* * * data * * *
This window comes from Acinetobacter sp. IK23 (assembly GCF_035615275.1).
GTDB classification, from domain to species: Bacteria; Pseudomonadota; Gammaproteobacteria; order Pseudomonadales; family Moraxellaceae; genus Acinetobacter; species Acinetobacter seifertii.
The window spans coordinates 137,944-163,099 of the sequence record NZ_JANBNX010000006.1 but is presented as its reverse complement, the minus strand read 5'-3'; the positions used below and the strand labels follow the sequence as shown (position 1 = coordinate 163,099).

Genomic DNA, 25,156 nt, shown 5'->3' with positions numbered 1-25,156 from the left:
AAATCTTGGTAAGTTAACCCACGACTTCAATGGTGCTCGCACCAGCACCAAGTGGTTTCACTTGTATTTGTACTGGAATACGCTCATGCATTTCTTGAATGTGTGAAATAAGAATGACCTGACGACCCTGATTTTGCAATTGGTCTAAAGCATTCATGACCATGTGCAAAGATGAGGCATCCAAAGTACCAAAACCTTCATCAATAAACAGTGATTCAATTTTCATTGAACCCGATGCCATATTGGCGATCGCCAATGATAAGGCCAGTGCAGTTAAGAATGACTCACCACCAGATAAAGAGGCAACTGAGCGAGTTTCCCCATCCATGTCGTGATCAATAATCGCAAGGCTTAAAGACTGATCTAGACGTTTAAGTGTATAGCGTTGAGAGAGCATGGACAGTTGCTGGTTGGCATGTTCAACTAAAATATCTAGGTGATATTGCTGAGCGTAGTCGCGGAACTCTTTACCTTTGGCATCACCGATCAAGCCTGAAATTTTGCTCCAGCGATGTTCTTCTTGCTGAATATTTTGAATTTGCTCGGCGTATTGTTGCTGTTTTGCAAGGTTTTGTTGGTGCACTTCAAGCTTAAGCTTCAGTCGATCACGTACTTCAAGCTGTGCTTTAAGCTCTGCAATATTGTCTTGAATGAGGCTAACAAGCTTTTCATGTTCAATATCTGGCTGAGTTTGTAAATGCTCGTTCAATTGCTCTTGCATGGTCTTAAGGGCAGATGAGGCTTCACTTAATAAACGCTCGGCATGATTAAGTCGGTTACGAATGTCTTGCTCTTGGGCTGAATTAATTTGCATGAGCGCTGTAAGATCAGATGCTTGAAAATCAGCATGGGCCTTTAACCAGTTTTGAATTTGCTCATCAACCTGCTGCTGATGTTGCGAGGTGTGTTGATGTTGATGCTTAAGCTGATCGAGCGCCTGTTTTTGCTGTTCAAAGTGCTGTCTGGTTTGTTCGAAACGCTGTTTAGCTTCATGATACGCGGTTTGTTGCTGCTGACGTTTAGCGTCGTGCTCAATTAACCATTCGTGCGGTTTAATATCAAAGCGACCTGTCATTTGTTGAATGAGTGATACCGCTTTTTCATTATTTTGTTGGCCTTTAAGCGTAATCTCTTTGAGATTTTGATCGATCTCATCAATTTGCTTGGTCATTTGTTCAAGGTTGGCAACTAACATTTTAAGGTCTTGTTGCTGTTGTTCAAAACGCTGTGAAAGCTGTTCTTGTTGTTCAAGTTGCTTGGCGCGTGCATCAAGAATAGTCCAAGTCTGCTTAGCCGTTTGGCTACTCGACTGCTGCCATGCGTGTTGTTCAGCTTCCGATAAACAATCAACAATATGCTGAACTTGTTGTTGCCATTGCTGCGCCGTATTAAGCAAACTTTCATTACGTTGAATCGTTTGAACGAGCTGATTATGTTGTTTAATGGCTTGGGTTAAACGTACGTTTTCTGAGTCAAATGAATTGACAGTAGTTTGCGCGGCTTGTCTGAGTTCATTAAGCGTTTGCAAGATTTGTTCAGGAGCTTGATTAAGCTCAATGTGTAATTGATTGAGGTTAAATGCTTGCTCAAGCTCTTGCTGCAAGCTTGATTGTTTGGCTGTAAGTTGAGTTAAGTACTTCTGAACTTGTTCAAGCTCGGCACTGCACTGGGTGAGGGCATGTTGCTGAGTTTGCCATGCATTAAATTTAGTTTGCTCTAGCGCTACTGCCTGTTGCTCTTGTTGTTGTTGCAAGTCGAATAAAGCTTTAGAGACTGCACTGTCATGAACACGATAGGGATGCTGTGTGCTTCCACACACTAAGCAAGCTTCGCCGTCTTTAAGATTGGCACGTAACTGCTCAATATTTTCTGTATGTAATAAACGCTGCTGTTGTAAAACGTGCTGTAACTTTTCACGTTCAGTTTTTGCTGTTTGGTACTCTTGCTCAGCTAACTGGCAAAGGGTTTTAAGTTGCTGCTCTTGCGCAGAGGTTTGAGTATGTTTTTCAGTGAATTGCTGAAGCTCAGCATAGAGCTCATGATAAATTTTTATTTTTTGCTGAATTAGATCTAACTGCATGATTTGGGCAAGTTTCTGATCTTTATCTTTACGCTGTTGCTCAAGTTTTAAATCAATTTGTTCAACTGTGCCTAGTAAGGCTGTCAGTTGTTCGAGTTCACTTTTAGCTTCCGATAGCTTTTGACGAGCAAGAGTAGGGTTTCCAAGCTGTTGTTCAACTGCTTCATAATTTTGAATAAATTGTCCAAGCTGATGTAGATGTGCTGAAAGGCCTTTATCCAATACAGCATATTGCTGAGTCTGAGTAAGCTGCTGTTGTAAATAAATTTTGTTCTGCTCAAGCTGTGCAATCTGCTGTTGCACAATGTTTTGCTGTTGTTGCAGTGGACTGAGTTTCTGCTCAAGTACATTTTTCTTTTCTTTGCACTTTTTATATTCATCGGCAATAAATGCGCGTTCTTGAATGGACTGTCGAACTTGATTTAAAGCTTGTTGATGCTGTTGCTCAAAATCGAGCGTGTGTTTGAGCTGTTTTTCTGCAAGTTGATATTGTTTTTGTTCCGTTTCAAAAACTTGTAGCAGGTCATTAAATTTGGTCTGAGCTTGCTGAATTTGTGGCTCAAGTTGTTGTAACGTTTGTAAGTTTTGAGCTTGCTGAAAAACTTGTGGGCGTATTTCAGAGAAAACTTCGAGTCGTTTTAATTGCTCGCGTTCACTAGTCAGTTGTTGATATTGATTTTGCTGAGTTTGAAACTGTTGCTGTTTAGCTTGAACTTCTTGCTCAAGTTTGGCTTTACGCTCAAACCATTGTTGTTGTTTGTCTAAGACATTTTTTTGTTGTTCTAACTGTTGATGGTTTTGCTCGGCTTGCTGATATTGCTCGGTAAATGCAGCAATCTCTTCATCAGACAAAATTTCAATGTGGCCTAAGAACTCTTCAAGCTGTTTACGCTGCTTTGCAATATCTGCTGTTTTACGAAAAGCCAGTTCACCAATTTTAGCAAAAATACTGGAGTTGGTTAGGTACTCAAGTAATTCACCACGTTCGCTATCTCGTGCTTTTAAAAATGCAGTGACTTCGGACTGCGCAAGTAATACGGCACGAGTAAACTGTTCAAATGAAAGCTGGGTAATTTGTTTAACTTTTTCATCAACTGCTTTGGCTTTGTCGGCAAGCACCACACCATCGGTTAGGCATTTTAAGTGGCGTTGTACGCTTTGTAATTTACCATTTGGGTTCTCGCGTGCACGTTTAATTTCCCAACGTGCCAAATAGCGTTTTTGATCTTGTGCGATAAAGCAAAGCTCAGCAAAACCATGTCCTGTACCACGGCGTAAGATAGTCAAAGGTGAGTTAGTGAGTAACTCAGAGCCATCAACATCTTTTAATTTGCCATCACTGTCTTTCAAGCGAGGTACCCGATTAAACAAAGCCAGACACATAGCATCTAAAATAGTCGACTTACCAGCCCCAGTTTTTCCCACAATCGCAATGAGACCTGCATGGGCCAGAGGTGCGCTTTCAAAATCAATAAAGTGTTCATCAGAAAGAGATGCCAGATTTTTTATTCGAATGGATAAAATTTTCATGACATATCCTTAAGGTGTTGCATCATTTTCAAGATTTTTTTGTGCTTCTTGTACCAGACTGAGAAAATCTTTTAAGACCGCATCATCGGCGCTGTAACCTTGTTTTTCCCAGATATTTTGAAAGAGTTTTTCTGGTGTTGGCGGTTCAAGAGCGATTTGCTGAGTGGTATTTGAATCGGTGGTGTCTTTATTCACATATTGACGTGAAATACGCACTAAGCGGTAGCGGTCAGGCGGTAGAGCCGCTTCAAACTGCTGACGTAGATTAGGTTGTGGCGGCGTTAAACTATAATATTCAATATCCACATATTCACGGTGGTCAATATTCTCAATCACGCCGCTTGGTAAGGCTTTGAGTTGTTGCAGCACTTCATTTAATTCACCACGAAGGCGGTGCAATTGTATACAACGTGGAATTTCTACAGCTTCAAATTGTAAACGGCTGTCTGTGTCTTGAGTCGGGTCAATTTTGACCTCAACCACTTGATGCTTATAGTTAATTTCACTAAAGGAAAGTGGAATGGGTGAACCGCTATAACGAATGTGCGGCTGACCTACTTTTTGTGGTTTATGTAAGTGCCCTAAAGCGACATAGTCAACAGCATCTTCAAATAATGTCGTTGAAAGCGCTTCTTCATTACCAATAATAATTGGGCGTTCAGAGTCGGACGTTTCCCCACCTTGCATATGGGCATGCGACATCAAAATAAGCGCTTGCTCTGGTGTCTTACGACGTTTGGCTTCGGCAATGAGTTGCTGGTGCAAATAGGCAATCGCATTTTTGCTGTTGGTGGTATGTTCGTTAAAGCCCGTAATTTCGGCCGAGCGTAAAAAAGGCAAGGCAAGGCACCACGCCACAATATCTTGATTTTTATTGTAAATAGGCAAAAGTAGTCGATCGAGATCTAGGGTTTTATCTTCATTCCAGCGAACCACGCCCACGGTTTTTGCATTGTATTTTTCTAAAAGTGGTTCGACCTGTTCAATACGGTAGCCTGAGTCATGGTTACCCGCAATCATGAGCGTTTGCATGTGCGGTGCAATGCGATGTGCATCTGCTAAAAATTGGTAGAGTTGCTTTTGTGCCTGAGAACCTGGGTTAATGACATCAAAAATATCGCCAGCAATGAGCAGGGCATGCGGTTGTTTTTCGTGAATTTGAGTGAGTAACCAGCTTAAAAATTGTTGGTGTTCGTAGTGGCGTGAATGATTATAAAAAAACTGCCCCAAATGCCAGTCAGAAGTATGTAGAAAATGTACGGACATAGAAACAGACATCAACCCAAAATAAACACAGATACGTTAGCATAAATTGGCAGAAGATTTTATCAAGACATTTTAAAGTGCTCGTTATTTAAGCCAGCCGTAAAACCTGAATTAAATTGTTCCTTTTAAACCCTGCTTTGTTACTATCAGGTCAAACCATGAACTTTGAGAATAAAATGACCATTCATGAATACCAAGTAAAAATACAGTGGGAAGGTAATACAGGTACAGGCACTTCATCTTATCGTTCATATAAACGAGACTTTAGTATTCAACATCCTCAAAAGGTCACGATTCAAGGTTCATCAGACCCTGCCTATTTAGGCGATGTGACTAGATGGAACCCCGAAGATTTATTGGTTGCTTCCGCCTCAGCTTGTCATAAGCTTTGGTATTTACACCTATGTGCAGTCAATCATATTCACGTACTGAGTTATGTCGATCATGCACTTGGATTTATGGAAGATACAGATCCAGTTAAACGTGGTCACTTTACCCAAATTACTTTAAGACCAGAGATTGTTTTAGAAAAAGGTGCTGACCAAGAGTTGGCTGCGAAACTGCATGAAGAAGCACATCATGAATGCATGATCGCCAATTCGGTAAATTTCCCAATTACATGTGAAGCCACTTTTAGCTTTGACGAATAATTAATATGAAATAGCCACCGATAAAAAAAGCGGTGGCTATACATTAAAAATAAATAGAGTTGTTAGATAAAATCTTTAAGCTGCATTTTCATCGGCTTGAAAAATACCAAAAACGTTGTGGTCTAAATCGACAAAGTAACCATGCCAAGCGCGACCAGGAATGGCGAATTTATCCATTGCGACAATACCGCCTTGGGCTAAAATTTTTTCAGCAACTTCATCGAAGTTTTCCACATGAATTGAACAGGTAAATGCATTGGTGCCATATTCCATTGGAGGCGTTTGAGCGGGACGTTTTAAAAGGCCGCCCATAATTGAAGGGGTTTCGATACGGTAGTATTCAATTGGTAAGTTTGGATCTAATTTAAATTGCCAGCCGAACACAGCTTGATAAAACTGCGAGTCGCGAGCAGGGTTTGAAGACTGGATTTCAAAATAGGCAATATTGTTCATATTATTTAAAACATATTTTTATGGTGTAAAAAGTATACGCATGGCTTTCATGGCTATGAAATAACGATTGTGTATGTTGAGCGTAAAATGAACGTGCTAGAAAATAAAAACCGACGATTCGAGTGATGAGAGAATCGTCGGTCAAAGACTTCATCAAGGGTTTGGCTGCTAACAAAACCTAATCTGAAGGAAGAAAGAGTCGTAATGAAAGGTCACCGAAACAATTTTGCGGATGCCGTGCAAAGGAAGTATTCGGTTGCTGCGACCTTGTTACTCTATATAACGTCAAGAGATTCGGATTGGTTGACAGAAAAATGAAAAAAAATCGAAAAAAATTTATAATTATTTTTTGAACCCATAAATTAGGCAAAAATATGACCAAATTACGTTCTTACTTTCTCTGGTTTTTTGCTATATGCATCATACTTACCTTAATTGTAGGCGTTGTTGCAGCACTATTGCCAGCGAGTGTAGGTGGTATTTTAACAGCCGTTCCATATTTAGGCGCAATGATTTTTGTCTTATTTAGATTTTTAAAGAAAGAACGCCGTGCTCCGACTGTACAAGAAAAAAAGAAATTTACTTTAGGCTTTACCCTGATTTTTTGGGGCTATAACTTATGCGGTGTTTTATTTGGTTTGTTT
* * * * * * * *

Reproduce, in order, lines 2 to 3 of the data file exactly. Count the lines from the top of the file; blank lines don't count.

GTDB classification, from domain to species: Bacteria; Pseudomonadota; Gammaproteobacteria; order Pseudomonadales; family Moraxellaceae; genus Acinetobacter; species Acinetobacter seifertii.
The window spans coordinates 137,944-163,099 of the sequence record NZ_JANBNX010000006.1 but is presented as its reverse complement, the minus strand read 5'-3'; the positions used below and the strand labels follow the sequence as shown (position 1 = coordinate 163,099).